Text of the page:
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The Smart Way to Prepare for Your Next Interview | No BS Job Search Advice Radio


Listen to the full episode here:
http://www.blogtalkradio.com/thebiggamehunter/2017/07/09/the-smart-way-to-prepare-for-your-next-interview-no-bs-job-search-advice-radio

EP 799 In this short show, I provide you with a terrific presentation technique for your next interview.

 
Jeff Altman, The Big Game Hunter is a coach who worked as a recruiter for what seems like one hundred years. His work involves life coaching, as well as executive job search coaching and business life coaching. He is the host of “Job Search Radio” and “No BS Job Search Advice Radio,” both available through iTunes and Stitcher.

Are you interested in 1:1 coaching from me?  Email me at JeffAltman@TheBigGameHunter.us
and put the word, “Coaching” in the subject line.

Do you have a quick question you would like me to answer? Pay $50 via PayPal to TheBigGameHunter@gmail.com
 

JobSearchCoachingHQ.com offers great advice for job hunters—videos, my books and guides to job hunting, podcasts, articles, PLUS a community for you to ask questions of PLUS the ability to ask me questions where I function as your ally with no conflict of interest answering your questions.  

Connect with me on LinkedIn. Like me on Facebook.

You can order a copy of “Diagnosing Your Job Search Problems” for Kindle for $.99 and receive free Kindle versions of “No BS Resume Advice” and “Interview Preparation.”

Don’t forget to give the show 5 stars and a good review in iTunes

If you want to play big on your next interview, if you want to make it more successful, here is a simple tactic that I coach people to do.

The first thing you do is get a copy of the original job description, and even though it may not be perfect, they may have thought about a little bit differently since the time was approved, you ask yourself the question, “If you were them trying to evaluate you, what would you ask you, in order to figure out that you can do this job?”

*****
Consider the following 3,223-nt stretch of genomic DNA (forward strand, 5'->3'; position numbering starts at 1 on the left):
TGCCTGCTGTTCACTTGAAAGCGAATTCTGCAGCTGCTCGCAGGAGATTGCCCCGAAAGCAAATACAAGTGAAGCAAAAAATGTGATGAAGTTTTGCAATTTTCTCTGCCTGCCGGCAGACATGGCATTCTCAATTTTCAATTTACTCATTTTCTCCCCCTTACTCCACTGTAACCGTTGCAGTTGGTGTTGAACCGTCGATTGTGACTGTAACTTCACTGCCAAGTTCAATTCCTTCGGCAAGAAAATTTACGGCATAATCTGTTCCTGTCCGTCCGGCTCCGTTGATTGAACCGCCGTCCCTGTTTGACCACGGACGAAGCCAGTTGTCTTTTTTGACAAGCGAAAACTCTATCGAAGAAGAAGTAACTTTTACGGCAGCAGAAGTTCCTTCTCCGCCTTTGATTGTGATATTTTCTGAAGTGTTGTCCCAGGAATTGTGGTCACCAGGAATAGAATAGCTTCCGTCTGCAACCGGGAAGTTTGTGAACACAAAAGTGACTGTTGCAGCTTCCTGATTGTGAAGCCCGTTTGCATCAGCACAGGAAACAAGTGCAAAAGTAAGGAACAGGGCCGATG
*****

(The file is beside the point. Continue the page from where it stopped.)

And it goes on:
I know it’s ridiculously easy, especially if you’re at a senior level, but think about it for a second. Why don’t you do it more often?

Preparation is the most important thing that you can do as part of a job search and as part of your interviewing. That doesn’t just simply mean looking at someone’s LinkedIn profile . . . there are just so many different things that you can do but this is a home run for so many people and so few people do it.

What Would You Like to Talk About Today?

Jeff Altman, The Big Game Hunter explains how to answer this complex question.

 

Jeff Altman, The Big Game Hunter is a coach who worked as a recruiter for what seems like one hundred years. His work involves life coaching, as well as executive job search coaching and business life coaching. He is the host of “Job Search Radio,” “No BS Job Search Advice Radio,” and his newest show, “No BS Coaching Advice.”

Are you interested in 1:1 coaching or interview coaching from me?  Email me at JeffAltman@TheBigGameHunter.us and put the word, “Coaching” in the subject line.

JobSearchCoachingHQ.com offers great advice for job hunters—videos, my books and guides to job hunting, podcasts, articles, PLUS a community for you to ask questions of PLUS the ability to ask me questions where I function as your ally with no conflict of interest answering your questions.  

Connect with me on LinkedIn. Like me on Facebook.

You can order a copy of “Diagnosing Your Job Search Problems” for Kindle for $.99 and receive free Kindle versions of “No BS Resume Advice” and “Interview Preparation.”

Preparing and Practicing Your End Game | Job Search Radio